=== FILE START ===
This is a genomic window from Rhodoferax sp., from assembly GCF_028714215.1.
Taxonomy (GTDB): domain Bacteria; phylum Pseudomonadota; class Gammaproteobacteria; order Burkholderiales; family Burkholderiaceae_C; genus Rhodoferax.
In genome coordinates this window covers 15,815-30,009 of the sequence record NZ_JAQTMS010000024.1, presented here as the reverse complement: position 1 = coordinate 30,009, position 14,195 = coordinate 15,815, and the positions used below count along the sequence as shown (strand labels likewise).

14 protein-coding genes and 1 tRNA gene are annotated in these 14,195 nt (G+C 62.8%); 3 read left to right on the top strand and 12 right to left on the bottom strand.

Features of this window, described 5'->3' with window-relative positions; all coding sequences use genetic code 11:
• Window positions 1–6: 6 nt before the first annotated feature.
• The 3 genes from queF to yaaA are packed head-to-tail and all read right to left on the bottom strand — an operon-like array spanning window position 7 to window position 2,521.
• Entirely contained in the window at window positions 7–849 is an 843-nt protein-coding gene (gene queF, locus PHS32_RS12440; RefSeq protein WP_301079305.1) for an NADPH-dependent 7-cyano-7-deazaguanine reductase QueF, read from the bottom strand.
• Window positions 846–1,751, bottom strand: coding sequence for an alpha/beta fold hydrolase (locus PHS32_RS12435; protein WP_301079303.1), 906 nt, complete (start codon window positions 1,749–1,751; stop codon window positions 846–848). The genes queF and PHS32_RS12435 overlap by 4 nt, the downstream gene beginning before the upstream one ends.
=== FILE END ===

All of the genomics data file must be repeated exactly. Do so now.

This is a genomic window from Rhodoferax sp., from assembly GCF_028714215.1.
Taxonomy (GTDB): domain Bacteria; phylum Pseudomonadota; class Gammaproteobacteria; order Burkholderiales; family Burkholderiaceae_C; genus Rhodoferax.
In genome coordinates this window covers 15,815-30,009 of the sequence record NZ_JAQTMS010000024.1, presented here as the reverse complement: position 1 = coordinate 30,009, position 14,195 = coordinate 15,815, and the positions used below count along the sequence as shown (strand labels likewise).

14 protein-coding genes and 1 tRNA gene are annotated in these 14,195 nt (G+C 62.8%); 3 read left to right on the top strand and 12 right to left on the bottom strand.

Features of this window, described 5'->3' with window-relative positions; all coding sequences use genetic code 11:
• Window positions 1–6: 6 nt before the first annotated feature.
• The 3 genes from queF to yaaA are packed head-to-tail and all read right to left on the bottom strand — an operon-like array spanning window position 7 to window position 2,521.
• Entirely contained in the window at window positions 7–849 is an 843-nt protein-coding gene (gene queF, locus PHS32_RS12440; RefSeq protein WP_301079305.1) for an NADPH-dependent 7-cyano-7-deazaguanine reductase QueF, read from the bottom strand.
• Window positions 846–1,751, bottom strand: coding sequence for an alpha/beta fold hydrolase (locus PHS32_RS12435; protein WP_301079303.1), 906 nt, complete (start codon window positions 1,749–1,751; stop codon window positions 846–848). The genes queF and PHS32_RS12435 overlap by 4 nt, the downstream gene beginning before the upstream one ends.